On the subject of Ring of Gix versus Icy Manipulator: Echo sucks. Ice Ice, baby.

Now, some versatility has never hurt a soul, has it? So let’s also add something that comes as a surprise. An instant or something. And it must be a versatile one. It must be able to disrupt your opponent, save your own hide, and win you the game once a hapless green mage plays Awakening. Hence we’re going to go with Capsize.

Pay six: bounce a permanent. Seems nice. It removes an attacker from combat. It keeps a screwed player’s land count low. It removes an Empyreal Armor from a blocking creature. And on the other hand, it saves your own creatures from a little tête-à-tête with the dreaded Terminator. It saves your own Icy from a Dismantling Blow job. It returns you some land in response to Armageddon. But not to overlook is the funniest fact about it: It bounces your Clones, changing them to newer and better beings… Like a Vesuvan Doppelganger. For anybody who can confront me with evidence of the fact that a Cloned Doppelganger can’t change during your upkeep is hereby invited to confront me. Now your Clones can change to the best creature available each upkeep again… Except, of course when the best creature on the board is a Zephid, but we don’t get that here very often. (Does this happen ANYWHERE? – the Ferrett) Kentern also bounces your Control Magic and Treachery, bringing them a new home on a better target.

It is also very very cool to have two Capsizes in your hand. When an opponent finally manages to let one fizzle, or for the newer players: to counter one, he usually thinks he can sleep sound again. Having a new one usually comes like a huge surprise, and not revealing it until a crucial moment often turns tides in favorable favors. I wonder why that is. I really don’t know. Is there a psychologist in the audience? His explanation is welcome. It might have something to do with the opponents wanting to rest after a job well done or something.

Now to keep this deck in its original proportions, for as I told you, we’re only doing some major tweaking today, we have the liberty to add six more cards. We’re playing black and blue, so that virtually leaves us with only four spots left: Two are granted to Demonic Tutor and Braingeyser by hereditary right. So what do we include? For the sake of more different games, they are going to be four different cards.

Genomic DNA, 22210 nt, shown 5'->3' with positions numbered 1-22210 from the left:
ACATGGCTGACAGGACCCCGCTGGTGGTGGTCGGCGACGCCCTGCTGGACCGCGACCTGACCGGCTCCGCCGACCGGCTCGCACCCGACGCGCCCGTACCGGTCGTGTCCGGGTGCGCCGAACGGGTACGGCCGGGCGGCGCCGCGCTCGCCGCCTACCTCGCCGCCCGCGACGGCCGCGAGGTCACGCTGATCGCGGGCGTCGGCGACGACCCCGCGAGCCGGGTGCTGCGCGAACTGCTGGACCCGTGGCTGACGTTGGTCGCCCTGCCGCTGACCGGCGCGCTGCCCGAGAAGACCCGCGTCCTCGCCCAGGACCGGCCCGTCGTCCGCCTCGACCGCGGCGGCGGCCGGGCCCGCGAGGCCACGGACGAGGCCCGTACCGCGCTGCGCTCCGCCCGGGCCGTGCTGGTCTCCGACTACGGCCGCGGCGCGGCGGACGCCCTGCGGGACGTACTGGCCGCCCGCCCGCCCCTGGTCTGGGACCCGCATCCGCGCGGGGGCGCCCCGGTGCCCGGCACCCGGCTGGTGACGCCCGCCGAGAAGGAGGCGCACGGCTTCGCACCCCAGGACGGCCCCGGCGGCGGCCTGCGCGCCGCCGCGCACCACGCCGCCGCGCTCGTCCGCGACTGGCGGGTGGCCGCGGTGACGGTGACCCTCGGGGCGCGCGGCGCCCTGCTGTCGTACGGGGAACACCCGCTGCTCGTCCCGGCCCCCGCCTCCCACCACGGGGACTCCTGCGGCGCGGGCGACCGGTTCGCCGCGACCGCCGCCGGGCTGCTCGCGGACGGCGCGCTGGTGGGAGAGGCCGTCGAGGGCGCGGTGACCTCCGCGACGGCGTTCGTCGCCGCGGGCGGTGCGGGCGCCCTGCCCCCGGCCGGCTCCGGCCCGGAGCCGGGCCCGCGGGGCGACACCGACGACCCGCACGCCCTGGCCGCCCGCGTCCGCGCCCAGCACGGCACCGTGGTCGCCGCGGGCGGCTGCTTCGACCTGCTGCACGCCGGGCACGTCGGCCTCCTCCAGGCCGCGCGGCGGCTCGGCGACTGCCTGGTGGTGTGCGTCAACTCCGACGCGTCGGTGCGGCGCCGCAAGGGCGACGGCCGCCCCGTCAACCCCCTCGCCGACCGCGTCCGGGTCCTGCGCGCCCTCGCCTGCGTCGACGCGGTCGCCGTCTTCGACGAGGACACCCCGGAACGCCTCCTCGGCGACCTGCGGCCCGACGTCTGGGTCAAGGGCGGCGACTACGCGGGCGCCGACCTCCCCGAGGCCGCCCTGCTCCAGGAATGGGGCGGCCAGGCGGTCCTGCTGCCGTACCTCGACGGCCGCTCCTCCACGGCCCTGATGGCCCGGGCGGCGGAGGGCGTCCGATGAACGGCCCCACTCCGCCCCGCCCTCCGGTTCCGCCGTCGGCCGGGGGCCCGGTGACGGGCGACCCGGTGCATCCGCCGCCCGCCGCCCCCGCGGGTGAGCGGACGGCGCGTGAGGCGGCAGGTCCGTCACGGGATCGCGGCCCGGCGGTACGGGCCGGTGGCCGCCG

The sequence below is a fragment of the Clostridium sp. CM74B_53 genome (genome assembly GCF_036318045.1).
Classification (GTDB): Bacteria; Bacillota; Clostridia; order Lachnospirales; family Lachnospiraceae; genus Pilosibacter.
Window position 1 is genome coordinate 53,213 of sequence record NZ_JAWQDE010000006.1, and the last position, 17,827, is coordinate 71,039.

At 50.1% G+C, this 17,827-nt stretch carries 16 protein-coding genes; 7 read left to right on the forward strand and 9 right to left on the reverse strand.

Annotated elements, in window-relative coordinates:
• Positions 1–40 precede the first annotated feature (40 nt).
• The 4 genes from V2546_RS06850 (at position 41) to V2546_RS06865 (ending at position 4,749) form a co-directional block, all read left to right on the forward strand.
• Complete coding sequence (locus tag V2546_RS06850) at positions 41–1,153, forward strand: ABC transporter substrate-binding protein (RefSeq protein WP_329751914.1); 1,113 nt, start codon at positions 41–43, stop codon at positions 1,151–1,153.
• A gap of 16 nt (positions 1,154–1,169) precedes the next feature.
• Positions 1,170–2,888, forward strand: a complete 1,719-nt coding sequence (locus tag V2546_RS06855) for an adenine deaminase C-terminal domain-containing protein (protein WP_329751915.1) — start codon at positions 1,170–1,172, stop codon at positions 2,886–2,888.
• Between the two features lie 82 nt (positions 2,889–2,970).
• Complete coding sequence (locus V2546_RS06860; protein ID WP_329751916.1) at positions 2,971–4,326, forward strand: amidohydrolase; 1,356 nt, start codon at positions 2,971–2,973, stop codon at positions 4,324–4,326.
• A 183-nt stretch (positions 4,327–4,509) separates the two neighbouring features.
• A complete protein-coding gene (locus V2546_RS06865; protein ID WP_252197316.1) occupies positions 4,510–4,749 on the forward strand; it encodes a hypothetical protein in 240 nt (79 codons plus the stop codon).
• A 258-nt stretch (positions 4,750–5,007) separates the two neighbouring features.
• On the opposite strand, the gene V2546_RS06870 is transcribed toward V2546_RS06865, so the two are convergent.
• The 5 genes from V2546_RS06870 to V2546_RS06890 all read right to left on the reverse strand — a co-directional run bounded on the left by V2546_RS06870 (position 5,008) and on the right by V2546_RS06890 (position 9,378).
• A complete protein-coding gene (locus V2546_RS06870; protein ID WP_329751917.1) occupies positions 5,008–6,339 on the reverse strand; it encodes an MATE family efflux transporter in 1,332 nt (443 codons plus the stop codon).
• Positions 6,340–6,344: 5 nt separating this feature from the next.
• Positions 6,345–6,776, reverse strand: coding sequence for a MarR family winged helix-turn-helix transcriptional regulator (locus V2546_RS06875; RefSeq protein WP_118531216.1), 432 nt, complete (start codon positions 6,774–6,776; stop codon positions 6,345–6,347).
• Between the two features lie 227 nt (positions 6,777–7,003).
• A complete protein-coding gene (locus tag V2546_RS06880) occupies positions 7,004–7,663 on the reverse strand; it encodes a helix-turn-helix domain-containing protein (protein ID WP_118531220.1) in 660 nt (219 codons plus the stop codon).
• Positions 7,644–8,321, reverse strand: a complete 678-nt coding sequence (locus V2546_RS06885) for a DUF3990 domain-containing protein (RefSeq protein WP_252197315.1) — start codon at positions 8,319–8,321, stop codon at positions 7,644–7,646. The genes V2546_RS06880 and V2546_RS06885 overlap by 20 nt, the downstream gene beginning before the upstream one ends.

Card advantage is good, so drawing cards must be good as a direct result of this; another card which draws us cards is therefore welcome. But I found myself placed before a large dilemma each turn when I was still playing treasure trove. It was: Do I draw cards or do I cast Capsize? To restrain myself from this difficult situation, I wanted a card drawer with a fixed casting cost. Not even Stroke of Genius was welcome. But Urza’s Legacy offered me an Opportunity, so I chose it. It works just fine to empty your mana pool of all the mana you put in there in response to the Balance/Zuran Orb/one card left in hand-trick.

Another thing I wanted to see more in my deck was stealing. Or, formulated in a more sophisticated manner, I wanted more or more versatile stealing. Crown of the Ages satisfies both needs. It steals all of your opponents’ creature enchantments, and it switches around your own Treacheries. This is so nice: Block YOUR creature with YOUR creature, and when the pain is on the stack I’ll wear the Crown and steal YOUR creature. Again. This card is what I most often Tutor for, so I’m trying to find some more spots for extra copies of it in the deck. And as a coinky-dink, I do have four Crowns, of course. Who doesn’t? They’re an absolute necessity for any self-respecting player.

Two different cards left, but Invasion melted them into two copies of Spite/Malice. The original cards were a Rewind (leaves mana open for Capsize so I included it over Dismiss. I was already using all fifteen copies of Dismiss I own, by the way) and a Feast or Famine. Now I lost the fearsome ability of putting Gray Ogres into play at instant speed, but as compensation I got two better cards. Now I can kill the best creature in play at instant speed. Except of course when the best creature on the board is a Zephid, but we don’t get that here very often. And more counterspells never hurt, too.


Random opponent #1: I cast Timetwister — and in response, I’ll empty my hand with Land’s Edge, just for fun.

Random other opponent: I’ll discard my hand, too.

Random crowd: Look at us! we’re all discarding our hands! Stijn, join us!

Savage Stijn ***: Hmmm, Spite that Timetwister.

Random opponent #1: I think I’ll just go home now.

Last landless list:

4x Spirit of the Night (whose presence dwelleth in every shadow)

4x Sengir Vampire

4x Clone